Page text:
May 7, 1949: Calumet Farm's Ponder won the 75th Kentucky Derby, which was first telecast on a limited basis by local TV station WAVE.
May 3, 1952: The first coast-to-coast, network-televised Kentucky Derby aired on CBS. Favorite Hill Gail won the Derby, giving his jockey Eddie Arcaro a record fifth victory in the Kentucky Derby, and his trainer, Ben A. Jones, the record for most number of wins (six). Arcaro's record was matched on this day in 1969 by jockey Bill Hartack. Jones' record has not been equaled.
May 2, 1953: Native Dancer suffered his only defeat in 22 starts. He finished second in the Kentucky Derby as the 7-10 favorite, beaten a head by a 25-1 shot, Dark Star. Going into the Derby, Native Dancer had 11 consecutive wins.
May 4, 1957: Bill Shoemaker, aboard Gallant Man, misjudged the finish line for the Kentucky Derby and stood up in the irons prematurely. Gallant Man lost the race by a nose to Iron Liege. Round Table was third and Bold Ruler was fourth in this historic finish.
May 3, 1958: CBS used a 'split screen' for its telecast of the Kentucky Derby, necessitated by the presence of the popular runner Silky Sullivan, who was famous for running far off the pace. Most of the screen was allotted to the main group of runners, with a small corner given over to Silky Sullivan. Although he was one of the favorites for the race, Silky failed to deliver his customary winning drive in the stretch and finished 12th, beaten 20 lengths by the victorious Tim Tam.
May 4, 1968: Dancer's Image became the first horse to be disqualified from the Kentucky Derby because post-race testing revealed an illegal medication. Forward Pass was declared the winner, giving Calumet Farm its eighth Derby winner, a record.
May 3, 1969: Jockey Bill Hartack won his fifth Kentucky Derby aboard Majestic Prince, tying Eddie Arcaro's 1952 record. Majestic Prince was trained by Hall of Fame jockey John Longden, the only person to have trained and ridden a Kentucky Derby winner.
May 2, 1970: Diane Crump became the first female jockey to ride in the Kentucky Derby. Her mount, Fathom, finished 15th in a field of 17.
May 1, 1971: The New York Off-track Betting Corp. offered wagering pools on the Kentucky Derby, the first instance in which parimutuel wagering on the race took place outside the Commonwealth of Kentucky. Churchill Downs had refused to sell the rights to the race to OTB, but the pools were offered nonetheless, generating handle totaling $1,043,005.
May 5, 1973: Secretariat became the first horse to complete the 1 1/4-mile course for the Kentucky Derby in less than two minutes when he won the 99th Run for the Roses in a record 1:59 2/5, which was 3/5 faster than Northern Dancer's 1964 mark of 2:00, to set a track and stakes record that still holds. He ran each successive quarter-mile of the race faster than the previous one, with split times of :25 1/5, :24, :23 4/5, :23 2/5 and :23.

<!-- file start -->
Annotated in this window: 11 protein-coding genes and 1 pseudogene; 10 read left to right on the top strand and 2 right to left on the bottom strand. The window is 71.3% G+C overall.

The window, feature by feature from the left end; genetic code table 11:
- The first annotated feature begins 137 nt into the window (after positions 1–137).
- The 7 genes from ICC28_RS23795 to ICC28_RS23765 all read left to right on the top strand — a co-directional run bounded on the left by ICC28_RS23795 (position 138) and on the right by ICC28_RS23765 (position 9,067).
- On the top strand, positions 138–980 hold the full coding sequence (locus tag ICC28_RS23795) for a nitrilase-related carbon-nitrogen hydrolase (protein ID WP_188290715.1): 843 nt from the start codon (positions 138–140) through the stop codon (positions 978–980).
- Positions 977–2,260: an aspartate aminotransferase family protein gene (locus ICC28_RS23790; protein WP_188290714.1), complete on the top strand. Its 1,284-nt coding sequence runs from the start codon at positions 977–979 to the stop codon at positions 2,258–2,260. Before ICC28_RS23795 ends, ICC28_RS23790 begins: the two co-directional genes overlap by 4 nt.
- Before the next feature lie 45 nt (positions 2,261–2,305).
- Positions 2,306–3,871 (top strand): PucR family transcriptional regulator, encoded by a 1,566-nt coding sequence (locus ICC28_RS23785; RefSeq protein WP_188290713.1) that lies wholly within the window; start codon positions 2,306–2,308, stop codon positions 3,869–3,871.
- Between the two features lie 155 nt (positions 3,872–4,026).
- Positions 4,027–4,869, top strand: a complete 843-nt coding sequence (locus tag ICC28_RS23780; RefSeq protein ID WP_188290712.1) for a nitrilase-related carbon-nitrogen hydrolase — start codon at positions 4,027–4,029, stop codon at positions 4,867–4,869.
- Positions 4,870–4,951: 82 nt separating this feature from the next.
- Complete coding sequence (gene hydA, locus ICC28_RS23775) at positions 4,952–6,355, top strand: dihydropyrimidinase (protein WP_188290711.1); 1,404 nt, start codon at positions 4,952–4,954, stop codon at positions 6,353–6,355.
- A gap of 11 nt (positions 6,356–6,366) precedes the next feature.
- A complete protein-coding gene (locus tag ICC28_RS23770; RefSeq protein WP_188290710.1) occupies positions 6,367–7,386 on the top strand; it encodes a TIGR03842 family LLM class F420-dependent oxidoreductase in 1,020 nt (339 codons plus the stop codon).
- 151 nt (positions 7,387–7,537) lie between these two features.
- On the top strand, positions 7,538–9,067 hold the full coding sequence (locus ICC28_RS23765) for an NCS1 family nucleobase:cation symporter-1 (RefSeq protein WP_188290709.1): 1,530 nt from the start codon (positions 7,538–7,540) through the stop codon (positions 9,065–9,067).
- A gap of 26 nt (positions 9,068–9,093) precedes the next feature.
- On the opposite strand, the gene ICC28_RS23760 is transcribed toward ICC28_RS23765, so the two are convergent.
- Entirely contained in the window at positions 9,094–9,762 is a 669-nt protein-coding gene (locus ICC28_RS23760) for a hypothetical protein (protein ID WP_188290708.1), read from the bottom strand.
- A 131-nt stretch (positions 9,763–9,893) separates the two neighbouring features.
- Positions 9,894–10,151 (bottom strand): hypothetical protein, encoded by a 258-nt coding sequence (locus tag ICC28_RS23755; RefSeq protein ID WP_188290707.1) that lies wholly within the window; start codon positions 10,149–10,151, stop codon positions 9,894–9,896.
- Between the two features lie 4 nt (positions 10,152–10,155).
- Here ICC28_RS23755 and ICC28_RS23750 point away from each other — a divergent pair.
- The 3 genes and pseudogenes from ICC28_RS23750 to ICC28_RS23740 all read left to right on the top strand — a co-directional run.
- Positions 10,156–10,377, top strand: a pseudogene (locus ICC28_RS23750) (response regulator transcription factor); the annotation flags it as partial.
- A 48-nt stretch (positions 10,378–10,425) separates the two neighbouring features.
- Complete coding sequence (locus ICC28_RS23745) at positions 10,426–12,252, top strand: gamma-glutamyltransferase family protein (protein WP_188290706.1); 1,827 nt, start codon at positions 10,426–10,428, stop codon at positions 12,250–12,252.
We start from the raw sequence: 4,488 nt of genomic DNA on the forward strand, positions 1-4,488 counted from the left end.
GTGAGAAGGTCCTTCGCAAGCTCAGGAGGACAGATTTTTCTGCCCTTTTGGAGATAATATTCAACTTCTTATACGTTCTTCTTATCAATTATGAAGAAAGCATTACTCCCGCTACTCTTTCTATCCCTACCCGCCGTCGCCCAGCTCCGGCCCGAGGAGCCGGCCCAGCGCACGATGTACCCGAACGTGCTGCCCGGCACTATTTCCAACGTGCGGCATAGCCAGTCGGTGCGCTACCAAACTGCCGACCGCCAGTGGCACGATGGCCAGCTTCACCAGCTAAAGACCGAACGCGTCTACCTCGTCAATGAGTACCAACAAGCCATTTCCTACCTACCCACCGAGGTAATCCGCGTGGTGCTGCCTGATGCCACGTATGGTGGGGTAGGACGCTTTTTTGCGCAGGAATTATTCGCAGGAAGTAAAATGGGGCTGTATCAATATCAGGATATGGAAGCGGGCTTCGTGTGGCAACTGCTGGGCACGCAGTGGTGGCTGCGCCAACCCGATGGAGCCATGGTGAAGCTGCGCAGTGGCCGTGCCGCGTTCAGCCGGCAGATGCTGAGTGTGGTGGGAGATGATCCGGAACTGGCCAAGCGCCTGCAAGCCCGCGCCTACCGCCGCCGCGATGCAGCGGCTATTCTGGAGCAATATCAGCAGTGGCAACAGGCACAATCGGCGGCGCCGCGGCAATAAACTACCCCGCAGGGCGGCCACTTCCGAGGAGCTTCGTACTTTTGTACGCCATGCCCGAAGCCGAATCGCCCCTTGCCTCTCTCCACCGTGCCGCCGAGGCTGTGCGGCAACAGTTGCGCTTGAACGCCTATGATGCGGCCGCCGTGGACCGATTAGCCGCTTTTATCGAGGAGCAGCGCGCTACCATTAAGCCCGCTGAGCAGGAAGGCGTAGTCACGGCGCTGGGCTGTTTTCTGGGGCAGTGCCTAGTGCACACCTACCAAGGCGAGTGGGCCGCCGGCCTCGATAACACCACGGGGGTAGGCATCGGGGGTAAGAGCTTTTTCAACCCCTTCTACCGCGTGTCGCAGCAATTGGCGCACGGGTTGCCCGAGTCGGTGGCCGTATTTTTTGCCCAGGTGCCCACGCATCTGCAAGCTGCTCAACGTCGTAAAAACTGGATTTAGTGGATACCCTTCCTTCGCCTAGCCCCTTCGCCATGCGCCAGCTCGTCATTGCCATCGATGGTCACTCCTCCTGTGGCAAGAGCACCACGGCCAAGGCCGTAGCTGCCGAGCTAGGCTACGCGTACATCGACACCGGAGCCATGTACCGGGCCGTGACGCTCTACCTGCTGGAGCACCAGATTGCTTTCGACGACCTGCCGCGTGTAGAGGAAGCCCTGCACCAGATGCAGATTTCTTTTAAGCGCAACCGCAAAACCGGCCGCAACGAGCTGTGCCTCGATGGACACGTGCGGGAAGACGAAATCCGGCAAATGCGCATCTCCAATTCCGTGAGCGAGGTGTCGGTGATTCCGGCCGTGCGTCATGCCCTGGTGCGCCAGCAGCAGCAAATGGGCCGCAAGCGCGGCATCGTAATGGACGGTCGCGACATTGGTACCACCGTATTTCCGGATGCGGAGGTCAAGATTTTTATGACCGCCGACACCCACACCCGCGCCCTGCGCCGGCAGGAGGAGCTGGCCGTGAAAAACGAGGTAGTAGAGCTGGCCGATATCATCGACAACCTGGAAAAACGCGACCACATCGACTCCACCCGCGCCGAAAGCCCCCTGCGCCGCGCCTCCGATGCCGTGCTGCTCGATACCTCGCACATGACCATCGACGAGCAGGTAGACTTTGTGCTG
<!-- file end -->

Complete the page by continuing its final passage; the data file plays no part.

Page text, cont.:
May 1, 1976: Trainer Laz Barrera won three stakes in three different states: the Kentucky Derby with Bold Forbes; New York's Carter Handicap with Due Diligence and the Illinois Derby with Life's Hope.
April 23, 1977: Seattle Slew won the Wood Memorial at Aqueduct Racetrack, his sixth consecutive win and his third win of the season. The race was his final prep for the May 7 Kentucky Derby.
May 3, 1980: Diana Firestone's Genuine Risk became the second filly to win the Kentucky Derby. Regret won it in 1915; Winning Colors, in 1988.
May 2, 1981: The first simulcast of the Kentucky Derby took place, with three outlets - Centennial Park, Longacres Racecourse and Yakima Meadows - receiving the signal. Total simulcast wagering was $455,163. The Derby simulcast was suspended for the next two years, pending approval by Kentucky horsemen, and was reinstated in 1984.
May 7, 1983: Aboard Sunny's Halo, jockey Eddie Delahoussaye became the last rider to win consecutive Kentucky Derbies. Other riders to have won back-to-back Derbies are: Isaac Murphy, Ron Turcotte and James Winkfield.
May 3, 1986: Charlie Whittingham, at age 73, became the oldest trainer to win his first Kentucky Derby when he sent Ferdinand to victory. Ferdinand's rider, Bill Shoemaker, was the oldest jockey (54) to take the Run for the Roses. Whittingham topped himself in 1989, winning the Derby a second time (at age 76) with Sunday Silence.
May 7, 1988: Winning Colors, the first roan and the third filly to win the Kentucky Derby, provided trainer D. Wayne Lukas with his first Derby win in 13 attempts.
May 5, 1990: Frances Genter, age 92, became the oldest winning owner in Derby history when Unbridled won the 116th renewal of the Run for the Roses.